Ido Bachelet, who was previously at Harvard’s Wyss Institute in Boston, Massachusetts and Israel’s Bar-Ilan University, intends to treat a patient who has been given six months to live. The patient is set to receive an injection of DNA nanocages designed to interact with and destroy leukemia cells without damaging healthy tissue. Speaking in December, he said: ‘Judging from what we saw in our tests, within a month that person is going to recover.


DNA nanocages can be programmed to independently recognize target cells and deliver payloads, such as cancer drugs, to these cells. 

George Church, who is involved in the research at the Wyss Institute explained the idea of the microscopic robots is to make a ‘cage’ that protects a fragile or toxic payload and ‘only releases it at the right moment.’


These nanostructures are built upon a single strand of DNA which is combined with short synthetic strands of DNA designed by the experts.  When mixed together, they self-assemble into a desired shape, which in this case looks a little like a barrel.


Dr Bachelet said: ‘The nanorobot we designed actually looks like an open-ended barrel, or clamshell that has two halves linked together by flexible DNA hinges and the entire structure is held shut by latches that are DNA double helixes.’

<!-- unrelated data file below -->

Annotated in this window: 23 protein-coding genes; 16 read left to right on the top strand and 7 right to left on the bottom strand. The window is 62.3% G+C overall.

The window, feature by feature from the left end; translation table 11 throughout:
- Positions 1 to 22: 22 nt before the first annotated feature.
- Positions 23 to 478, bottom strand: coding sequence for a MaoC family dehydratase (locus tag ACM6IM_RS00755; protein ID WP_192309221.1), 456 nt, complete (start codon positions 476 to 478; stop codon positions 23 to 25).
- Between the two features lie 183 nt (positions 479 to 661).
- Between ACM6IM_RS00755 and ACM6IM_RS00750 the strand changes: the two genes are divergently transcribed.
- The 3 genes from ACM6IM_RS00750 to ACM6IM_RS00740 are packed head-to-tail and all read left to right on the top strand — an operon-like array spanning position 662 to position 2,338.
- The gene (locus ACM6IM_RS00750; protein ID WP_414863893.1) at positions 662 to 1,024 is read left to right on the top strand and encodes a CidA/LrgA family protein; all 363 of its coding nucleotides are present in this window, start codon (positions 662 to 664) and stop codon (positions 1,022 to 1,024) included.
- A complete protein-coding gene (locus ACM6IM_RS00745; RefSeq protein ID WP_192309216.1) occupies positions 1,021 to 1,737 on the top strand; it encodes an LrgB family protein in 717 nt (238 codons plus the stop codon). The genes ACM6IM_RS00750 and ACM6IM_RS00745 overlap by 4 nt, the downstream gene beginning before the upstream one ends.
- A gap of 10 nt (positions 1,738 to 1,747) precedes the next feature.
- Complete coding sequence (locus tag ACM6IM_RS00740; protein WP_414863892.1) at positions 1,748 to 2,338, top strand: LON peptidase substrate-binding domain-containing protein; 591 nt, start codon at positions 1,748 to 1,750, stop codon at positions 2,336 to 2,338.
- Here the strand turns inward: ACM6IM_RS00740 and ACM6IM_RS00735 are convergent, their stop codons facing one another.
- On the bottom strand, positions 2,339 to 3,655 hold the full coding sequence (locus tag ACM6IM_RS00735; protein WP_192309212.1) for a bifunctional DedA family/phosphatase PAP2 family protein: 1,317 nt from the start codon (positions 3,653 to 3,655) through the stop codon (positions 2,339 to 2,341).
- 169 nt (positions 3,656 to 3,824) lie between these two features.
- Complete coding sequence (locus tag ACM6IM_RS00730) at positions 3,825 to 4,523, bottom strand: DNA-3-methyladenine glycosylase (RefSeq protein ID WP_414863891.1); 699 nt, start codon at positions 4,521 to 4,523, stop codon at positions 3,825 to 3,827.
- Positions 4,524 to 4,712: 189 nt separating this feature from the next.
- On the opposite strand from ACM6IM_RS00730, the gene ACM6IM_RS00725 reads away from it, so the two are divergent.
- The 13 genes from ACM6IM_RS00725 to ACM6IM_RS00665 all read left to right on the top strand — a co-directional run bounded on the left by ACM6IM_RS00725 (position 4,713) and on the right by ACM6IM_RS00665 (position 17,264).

A complementary piece of DNA is attached to a payload, which enables it to bind to the inside of the biological barrel. The double helixes stay closed until specific molecules or proteins on the surface of cancer cells act as a ‘key’ to open the ‘barrel’ so the payload can be deployed.


‘The nanorobot is capable of recognizing a small population of target cells within a large healthy population,’ Dr Bachelet continued.

‘While all cells share the same drug target that we want to attack, only those target cells that express the proper set of keys open the nanorobot and therefore only they will be attacked by the nanorobot and by the drug.’


The team has tested its technique in animals as well as cell cultures and said the ‘nanorobot attacked these [targets] with almost zero collateral damage.’ The method has many advantages over invasive surgery and blasts of drugs, which can be ‘as painful and damaging to the body as the disease itself,’ the team added.

Source: www.dailymail.co.uk

See on Scoop.itCardiovascular Disease: PHARMACO-THERAPY

Future timeline, a timeline of humanity’s future, based on current trends, long-term environmental changes, advances in technology such as Moore’s Law, the latest medical advances, and the evolving geopolitical landscape.


10TB solid state drives may soon be possibleConsumer virtual reality will grow exponentially 200GB microSD card announced by SanDisk”The Vive” – new VR headset being developed by HTC and ValveTesco becomes first UK retailer to launch a Google Glass-enabled serviceLaying the foundations for 5G mobileClothes that can monitor and transmit biomedical info3-D haptic shapes can be seen and felt in mid-airAI software can identify objects in photos and videos at near-human levelsDARPA circuit achieves speed of 1 terahertz (THz)3D printer which is 10 times faster than current modelsCreating DNA-based electrical circuitsWi-Fi up to five times faster coming in 2015Long-distance virtual telepathy is demonstratedThe Internet of Things: A Trillion Dollar MarketBrain-like supercomputer the size of a postage stampProject Adam: a new deep-learning system